In advance of Hurricane Dennis hitting the Gulf Coast, the U.S. Consumer Product Safety Commission (CPSC) is warning residents in its path of the deadly dangers that can exist after a natural disaster sweeps through and knocks out power and causes flooding. The most serious hazard involves portable generators, which are often used to deal with the loss of electricity. Deaths tragically and frequently occur after a storm has passed, when homeowners or business owners set up a generator indoors or too close to a home or building.
CPSC strongly warns consumers to never use a generator indoors – including garages, basements, crawlspaces and sheds – even with ventilation. Exhaust fumes contain extremely high levels of carbon monoxide (CO) which can rapidly become deadly if inhaled. Last year, numerous deaths were reported throughout the Southeast due to CO poisoning while using generators in the aftermath of the four hurricanes that hit the region.
Consumers should only use a portable generator outdoors in a dry area away from doors, windows and vents that can allow CO to come indoors. Wait for the rain to pass before using a generator, as consumer-grade generators are not weatherproof and can pose the risk of electrocution and shock when used in wet conditions.
Additional life-saving safety tips from CPSC include:
- If using a generator, plug individual appliances into heavy duty, outdoor-rated extension cords and plug the cords into the generator.
- Check that the extension cords have a wire gauge adequate for the appliance loads and have all three prongs, including a grounding pin.
- Never store gasoline in the home or near a fuel-burning appliance, such as a natural gas water heater, where gasoline fumes could be ignited.
- Never use charcoal indoors – burning charcoal in an enclosed space can produce lethal levels of carbon monoxide.
- Make sure the batteries in your smoke alarm and carbon monoxide alarm are fresh. Test these alarms to make sure they are working.
- Do not use electrical or gas appliances that have been wet, and do not turn on damaged appliances because of the hazards of electric shock or fire. Do not use gas appliances that have been submerged because silt can make valves inoperable, leading to a gas leak or fire.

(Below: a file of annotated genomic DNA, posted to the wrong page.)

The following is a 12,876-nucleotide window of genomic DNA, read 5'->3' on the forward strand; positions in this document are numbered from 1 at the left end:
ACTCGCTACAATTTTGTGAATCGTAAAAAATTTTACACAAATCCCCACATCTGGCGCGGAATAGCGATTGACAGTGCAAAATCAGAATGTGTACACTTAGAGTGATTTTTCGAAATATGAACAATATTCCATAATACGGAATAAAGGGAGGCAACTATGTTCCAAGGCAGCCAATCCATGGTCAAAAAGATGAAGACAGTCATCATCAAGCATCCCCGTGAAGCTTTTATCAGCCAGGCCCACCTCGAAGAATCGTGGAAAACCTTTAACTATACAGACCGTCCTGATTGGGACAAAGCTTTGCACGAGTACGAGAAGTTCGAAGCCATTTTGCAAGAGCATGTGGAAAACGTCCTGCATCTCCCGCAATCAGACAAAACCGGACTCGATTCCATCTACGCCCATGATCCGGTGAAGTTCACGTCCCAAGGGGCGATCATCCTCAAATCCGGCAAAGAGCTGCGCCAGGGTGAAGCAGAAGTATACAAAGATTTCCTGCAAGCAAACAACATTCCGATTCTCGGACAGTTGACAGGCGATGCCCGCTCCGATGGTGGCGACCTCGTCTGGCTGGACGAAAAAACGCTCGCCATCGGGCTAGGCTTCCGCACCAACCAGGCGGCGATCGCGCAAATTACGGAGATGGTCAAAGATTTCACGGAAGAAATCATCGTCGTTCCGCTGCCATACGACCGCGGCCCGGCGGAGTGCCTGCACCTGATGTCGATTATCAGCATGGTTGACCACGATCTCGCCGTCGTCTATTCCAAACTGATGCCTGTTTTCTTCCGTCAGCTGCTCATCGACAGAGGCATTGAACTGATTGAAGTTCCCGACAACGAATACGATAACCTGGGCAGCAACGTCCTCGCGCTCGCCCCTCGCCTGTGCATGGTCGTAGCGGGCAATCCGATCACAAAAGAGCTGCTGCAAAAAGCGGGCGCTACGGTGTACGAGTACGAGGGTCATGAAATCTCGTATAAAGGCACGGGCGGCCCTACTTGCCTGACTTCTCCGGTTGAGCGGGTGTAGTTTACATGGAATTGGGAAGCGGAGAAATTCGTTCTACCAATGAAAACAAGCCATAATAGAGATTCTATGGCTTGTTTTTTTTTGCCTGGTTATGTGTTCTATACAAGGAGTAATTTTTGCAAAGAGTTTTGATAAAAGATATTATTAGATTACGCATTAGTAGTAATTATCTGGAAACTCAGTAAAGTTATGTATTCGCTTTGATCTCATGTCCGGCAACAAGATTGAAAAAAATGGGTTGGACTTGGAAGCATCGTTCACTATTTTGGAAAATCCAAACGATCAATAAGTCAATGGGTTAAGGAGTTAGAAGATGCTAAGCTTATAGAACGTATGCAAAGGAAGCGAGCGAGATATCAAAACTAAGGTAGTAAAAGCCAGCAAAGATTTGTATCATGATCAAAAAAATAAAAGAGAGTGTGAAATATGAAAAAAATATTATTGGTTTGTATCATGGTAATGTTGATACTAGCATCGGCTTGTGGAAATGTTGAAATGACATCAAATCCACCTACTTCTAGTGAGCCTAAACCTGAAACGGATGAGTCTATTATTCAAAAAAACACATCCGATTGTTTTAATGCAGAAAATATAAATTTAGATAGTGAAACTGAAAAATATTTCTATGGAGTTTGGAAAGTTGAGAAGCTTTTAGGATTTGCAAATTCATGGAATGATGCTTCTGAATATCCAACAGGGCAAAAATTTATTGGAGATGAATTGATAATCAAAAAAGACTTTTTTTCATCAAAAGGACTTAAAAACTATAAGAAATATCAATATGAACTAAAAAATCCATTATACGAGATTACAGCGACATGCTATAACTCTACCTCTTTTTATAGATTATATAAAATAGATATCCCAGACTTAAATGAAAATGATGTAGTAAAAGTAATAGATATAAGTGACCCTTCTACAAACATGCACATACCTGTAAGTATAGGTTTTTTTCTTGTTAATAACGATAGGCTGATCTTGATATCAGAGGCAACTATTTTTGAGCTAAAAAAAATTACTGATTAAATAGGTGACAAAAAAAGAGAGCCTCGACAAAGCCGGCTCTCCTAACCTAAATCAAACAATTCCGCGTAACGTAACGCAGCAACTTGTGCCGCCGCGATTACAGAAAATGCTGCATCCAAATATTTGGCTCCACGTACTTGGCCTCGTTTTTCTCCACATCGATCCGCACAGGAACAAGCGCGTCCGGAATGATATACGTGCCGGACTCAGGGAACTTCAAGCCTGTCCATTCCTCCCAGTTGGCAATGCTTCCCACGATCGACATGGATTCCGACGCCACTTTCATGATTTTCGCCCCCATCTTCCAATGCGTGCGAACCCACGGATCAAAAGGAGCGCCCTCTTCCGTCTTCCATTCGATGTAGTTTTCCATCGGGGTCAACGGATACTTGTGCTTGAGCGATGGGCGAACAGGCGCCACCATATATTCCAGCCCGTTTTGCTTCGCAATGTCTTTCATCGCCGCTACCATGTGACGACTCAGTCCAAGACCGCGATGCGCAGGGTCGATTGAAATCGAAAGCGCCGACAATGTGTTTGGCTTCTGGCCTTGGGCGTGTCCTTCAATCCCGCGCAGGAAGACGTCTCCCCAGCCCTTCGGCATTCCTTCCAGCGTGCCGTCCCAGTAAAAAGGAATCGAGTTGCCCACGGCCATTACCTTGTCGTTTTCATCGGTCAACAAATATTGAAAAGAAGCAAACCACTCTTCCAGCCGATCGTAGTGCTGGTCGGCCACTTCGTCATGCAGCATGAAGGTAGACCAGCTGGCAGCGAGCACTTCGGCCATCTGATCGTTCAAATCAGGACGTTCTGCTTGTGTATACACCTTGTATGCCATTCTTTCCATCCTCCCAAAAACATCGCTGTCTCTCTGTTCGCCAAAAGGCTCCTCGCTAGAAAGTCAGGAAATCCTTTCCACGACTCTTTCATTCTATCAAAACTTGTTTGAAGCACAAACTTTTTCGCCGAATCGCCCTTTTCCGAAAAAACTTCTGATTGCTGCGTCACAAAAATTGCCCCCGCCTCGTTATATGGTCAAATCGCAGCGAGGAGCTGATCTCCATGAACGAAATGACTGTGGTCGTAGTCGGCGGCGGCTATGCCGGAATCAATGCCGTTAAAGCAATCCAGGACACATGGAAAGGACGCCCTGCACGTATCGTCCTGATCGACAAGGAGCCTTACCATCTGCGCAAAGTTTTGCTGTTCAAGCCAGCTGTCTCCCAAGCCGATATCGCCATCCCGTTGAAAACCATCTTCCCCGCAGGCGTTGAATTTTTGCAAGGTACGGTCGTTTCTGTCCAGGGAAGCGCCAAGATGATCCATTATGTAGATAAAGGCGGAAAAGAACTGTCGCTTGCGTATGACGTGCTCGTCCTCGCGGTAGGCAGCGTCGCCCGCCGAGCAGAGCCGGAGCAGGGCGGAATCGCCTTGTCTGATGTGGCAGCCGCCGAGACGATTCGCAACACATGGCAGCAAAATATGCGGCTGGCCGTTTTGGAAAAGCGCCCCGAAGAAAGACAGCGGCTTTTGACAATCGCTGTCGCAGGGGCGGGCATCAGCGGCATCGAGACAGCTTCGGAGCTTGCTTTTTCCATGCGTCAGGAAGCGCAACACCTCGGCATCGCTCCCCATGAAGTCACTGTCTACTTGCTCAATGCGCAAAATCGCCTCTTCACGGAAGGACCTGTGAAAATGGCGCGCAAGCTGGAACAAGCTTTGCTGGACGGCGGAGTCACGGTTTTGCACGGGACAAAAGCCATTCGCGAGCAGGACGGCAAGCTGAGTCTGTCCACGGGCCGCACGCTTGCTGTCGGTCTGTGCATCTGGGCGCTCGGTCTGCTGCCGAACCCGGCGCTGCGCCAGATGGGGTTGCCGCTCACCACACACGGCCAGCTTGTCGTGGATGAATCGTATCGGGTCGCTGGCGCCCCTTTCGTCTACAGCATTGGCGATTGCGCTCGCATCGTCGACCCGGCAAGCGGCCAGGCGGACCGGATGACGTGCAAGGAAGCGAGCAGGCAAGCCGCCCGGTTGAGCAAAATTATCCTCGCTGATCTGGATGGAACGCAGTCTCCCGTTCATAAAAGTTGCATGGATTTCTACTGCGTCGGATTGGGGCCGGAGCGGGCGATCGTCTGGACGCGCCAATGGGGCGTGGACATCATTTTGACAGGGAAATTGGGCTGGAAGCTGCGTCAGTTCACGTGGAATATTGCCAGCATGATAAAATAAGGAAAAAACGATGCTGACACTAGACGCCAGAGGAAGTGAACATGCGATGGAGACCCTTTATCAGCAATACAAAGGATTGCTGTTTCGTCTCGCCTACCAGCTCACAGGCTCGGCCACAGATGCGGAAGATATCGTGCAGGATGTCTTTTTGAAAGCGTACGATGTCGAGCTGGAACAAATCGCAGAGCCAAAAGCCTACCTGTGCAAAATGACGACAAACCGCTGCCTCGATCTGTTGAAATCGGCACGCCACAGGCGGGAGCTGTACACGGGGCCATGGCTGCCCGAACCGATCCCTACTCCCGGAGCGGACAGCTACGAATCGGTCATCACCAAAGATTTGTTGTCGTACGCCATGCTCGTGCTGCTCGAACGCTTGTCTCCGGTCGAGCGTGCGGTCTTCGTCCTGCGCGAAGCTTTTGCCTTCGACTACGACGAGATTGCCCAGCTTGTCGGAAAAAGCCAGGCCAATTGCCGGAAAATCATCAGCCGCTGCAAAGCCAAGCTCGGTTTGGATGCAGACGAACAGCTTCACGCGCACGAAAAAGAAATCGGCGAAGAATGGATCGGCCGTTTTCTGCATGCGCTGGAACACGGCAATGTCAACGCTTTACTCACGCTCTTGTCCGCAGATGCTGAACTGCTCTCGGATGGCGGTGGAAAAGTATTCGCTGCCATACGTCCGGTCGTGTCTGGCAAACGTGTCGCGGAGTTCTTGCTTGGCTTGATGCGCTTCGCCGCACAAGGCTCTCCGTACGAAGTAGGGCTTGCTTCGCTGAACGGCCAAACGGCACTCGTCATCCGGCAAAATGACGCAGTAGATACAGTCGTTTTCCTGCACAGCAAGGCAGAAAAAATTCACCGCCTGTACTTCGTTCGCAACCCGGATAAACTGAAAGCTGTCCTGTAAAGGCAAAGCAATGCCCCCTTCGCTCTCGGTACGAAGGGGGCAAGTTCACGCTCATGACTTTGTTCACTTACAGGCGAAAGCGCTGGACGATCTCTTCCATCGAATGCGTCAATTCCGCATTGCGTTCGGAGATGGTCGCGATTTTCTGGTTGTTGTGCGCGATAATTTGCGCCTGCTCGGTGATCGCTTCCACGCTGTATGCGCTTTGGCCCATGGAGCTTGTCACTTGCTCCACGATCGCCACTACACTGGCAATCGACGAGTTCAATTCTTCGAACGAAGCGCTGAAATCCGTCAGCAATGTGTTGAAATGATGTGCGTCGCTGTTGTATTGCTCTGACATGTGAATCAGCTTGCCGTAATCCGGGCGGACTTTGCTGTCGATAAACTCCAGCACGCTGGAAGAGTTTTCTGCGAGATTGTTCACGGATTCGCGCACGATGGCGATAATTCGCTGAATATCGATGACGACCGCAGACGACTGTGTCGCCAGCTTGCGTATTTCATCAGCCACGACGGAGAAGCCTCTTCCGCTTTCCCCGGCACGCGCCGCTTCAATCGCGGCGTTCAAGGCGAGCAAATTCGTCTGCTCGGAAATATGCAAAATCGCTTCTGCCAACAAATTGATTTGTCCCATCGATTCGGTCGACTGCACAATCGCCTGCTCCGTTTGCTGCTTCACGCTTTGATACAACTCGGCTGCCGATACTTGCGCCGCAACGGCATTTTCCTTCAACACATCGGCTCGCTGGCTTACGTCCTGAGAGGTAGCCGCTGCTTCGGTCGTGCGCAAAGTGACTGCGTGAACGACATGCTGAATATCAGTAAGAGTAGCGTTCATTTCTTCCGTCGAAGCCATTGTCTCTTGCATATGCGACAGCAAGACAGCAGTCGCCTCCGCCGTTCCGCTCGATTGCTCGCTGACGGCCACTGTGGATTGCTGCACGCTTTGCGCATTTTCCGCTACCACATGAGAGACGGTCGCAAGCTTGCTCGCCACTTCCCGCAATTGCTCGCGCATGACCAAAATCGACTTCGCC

- Exercise caution when using candles. Use flashlights instead. If you must use candles, do not burn them on or near anything that can catch fire. Never leave burning candles unattended. Extinguish candles when you leave the room.
The U.S. Consumer Product Safety Commission is charged with protecting the public from unreasonable risks of injury or death associated with the use of
thousands of types of consumer products under the agency’s jurisdiction. Deaths, injuries, and property damage from consumer product incidents cost the
nation more than $1 trillion annually. CPSC is committed to protecting consumers and families from products that pose a fire, electrical, chemical or
mechanical hazard. CPSC's work to help ensure the safety of consumer products - such as toys, cribs, power tools, cigarette lighters and household
chemicals -– contributed to a decline in the rate of deaths and injuries associated with consumer products over the past 40 years.
Federal law bars any person from selling products subject to a publicly-announced voluntary recall by a manufacturer or a mandatory recall ordered by the
To report a dangerous product or a product-related injury go online to www.SaferProducts.gov or call CPSC's Hotline at 800-638-2772 or teletypewriter at
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